Therefore, when God’s people observe the Lord’s Supper—remembering the death of Christ—there is a celebration (for what he has done), there is a consecration (for what he is doing in and through us now), and there is an anticipation (as we long for his coming when he will fully make all things new).This is the wonder of remembering Christ’s death and resurrection through the Eucharist with the saints. 

Questions for Reflection

Take a few moments to think through the implications of Christ’s death in your life. Thank him for what he has done. 

Now ask him what his death and resurrection mean for those around you.  

October 10 – Living Sacrifice – Sincere Love

Read Romans 12:9-13 and 1 Corinthians 13:4-8

W.W.J.D? What would Jesus do?

H.W.L.F.

He would love first!

Sincere love is to love others like Jesus did. It is genuine affection. It is not fake. It is active love.

It can include praying for another person. It includes using your spiritual gifts. Sincere love can include serving, teaching, encouraging and giving generously. It is doing it cheerfully. Ask yourself, “Am I lukewarm, hot or cold?” (See Rev 3:16)

Love the person right in front of you – with a kind word, a smile, or a helping hand. Get off your cell phone and talk to them. Get to know them. Ask them how their day is going… and then listen. Remember their name.

Take food to your neighbors. Stand and talk for a bit, if they seem interested. Just be friendly.

Be sincere.

Find a ministry at your church that matches your spiritual gifts and spend some time serving and using those gifts.

Hand out homeless bags when you see someone begging on the streets and pray for/with them.

When you take your kids to activities, don’t retreat to your car and listen to the radio or text people. Stick around and talk sincerely with any other parents who are there.

Love both those inside the church (Romans 12:10, 13, 15-16) and outside the church (12: 14, 17-21). Listen. Be patient.

“You lovin’ your neighbors then go let ’em know,

If you’re free, prove it,

If you’re not, lose the chains on your soul,

Come, freedom.”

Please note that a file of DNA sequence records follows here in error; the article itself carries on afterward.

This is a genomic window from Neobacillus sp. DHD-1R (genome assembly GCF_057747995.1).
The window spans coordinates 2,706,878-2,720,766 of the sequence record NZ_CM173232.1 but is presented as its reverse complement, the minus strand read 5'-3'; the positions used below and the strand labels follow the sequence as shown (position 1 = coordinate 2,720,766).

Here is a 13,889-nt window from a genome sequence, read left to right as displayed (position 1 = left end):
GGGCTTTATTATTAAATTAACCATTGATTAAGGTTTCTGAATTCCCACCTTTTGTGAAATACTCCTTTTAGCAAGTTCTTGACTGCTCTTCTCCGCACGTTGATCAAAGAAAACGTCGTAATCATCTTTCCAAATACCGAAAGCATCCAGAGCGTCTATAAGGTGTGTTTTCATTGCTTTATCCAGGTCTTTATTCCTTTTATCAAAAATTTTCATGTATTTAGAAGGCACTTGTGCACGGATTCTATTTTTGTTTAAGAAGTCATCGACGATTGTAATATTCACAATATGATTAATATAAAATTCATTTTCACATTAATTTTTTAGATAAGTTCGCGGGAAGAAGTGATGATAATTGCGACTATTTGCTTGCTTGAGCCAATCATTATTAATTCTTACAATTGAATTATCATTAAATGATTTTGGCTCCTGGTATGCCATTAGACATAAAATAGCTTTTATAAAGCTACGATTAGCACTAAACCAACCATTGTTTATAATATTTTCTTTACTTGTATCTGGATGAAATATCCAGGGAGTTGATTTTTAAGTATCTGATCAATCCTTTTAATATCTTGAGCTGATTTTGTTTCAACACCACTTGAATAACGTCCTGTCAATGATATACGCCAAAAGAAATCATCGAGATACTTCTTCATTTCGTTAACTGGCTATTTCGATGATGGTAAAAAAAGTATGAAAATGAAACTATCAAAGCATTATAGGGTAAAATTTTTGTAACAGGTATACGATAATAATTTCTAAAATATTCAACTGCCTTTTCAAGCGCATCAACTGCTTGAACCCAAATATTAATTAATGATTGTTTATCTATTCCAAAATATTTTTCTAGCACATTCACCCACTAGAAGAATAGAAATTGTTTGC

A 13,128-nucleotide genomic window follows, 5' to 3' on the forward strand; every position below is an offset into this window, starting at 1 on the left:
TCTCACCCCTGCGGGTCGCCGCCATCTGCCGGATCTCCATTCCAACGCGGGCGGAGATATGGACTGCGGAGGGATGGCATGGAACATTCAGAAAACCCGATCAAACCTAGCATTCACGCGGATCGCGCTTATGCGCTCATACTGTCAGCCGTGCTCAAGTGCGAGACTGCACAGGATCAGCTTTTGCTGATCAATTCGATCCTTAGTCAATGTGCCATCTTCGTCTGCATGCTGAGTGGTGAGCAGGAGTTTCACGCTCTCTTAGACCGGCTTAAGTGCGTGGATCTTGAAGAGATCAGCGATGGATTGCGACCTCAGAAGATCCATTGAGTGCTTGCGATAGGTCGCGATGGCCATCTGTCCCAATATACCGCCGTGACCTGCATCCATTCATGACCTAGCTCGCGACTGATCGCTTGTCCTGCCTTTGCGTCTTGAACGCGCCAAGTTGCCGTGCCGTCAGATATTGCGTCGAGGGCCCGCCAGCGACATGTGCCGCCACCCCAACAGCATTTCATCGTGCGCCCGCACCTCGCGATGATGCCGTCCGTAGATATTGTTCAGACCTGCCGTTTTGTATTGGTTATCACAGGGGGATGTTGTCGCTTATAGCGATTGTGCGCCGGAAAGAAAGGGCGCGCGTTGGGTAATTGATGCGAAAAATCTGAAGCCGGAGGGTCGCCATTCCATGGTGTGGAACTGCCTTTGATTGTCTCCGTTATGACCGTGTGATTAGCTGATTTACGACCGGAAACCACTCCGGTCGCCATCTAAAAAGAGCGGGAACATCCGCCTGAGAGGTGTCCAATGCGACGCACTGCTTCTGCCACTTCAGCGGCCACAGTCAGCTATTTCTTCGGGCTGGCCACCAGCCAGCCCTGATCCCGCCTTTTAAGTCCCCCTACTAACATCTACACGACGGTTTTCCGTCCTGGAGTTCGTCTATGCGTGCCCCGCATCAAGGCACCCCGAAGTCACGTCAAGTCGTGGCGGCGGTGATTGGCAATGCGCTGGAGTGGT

David Crowder, “Prove It” – The first song on his setlist at the Wayne County Fair in September, 2021. Here was a man singing to hundreds of people in Wayne County saying that, if you are a Christian, then prove it with sincere love. (See John 8:36) Crowder’s ministry is to reach people who do not know the message of Jesus, including loving your neighbor. His ministry also encourages Christians to show sincere love to others.

Are you the aroma of Christ to others? (See 2 Corinthians 2:15).

Actions are one thing…but where is your heart? Are you doing these things to further the Kingdom or to make yourself feel better? Are you giving out of a desire to see God move as a result or are you just checking off a box?

Action is fake if it isn’t sincere.

WWJD?

He would love first…sincerely.

Tom Weckesser

October 9 – Living Sacrifice – Different Gifts

Read Romans 12:4-8 and 1 Corinthians 12:1-31

Growing up in a family of 5 kids was interesting, to say the least. We didn’t have very much money and, after my father suddenly died in 1959, we had even less.  However, every Christmas morning, all 5 of us would come bounding down the stairs to a living room FULL of presents! Bikes, dolls, train sets and more! Our parents loved us so much they wanted only the best for us and, if that meant putting aside a few dollars here and there, it was worth it to them to see the smiles on our faces. The presents eventually were forgotten and put away but the love that came from our parents never faded. 

God has some very special gifts for you, too, as you join Him in His mission here on Earth.

God knows what job in His Kingdom would be just perfect for you. The best part is He doesn’t just tell you to go do it but supplies you with the knowledge and skills you need to do it in the way of spiritual gifts. 

Why? 

Because He loves you and wants you to be the very best you can be.  How terribly sad it would be if God called you to teach and He equips you with the skills and desire to do it; but then you decide that it is too hard, doesn’t pay enough, too many hours in preparation etc. “I’ll let someone else do it!” 

Consider God’s plan as a giant jigsaw puzzle.  Each spiritual gift fits together to complete the total picture.  Without your participation, there is a hole right where your piece should be. Ask God what He has for you.  Don’t be surprised if it turns out to be the last one you wouldn’t have chosen for yourself. God knows you better that you do yourself and He also knows what you are capable of doing better than you do too.

Out of all the gifts my earthly father gave me, there was one that was my favorite.  It was a stuffed skunk. Even though it is ragged and kind of bent to one side, it is worth more to me than anything in this world.  It was given to me the December before he died.  He said he specifically picked it out for me because he always called me his “little stinker.” I love it because it is from him and it was picked out especially for me.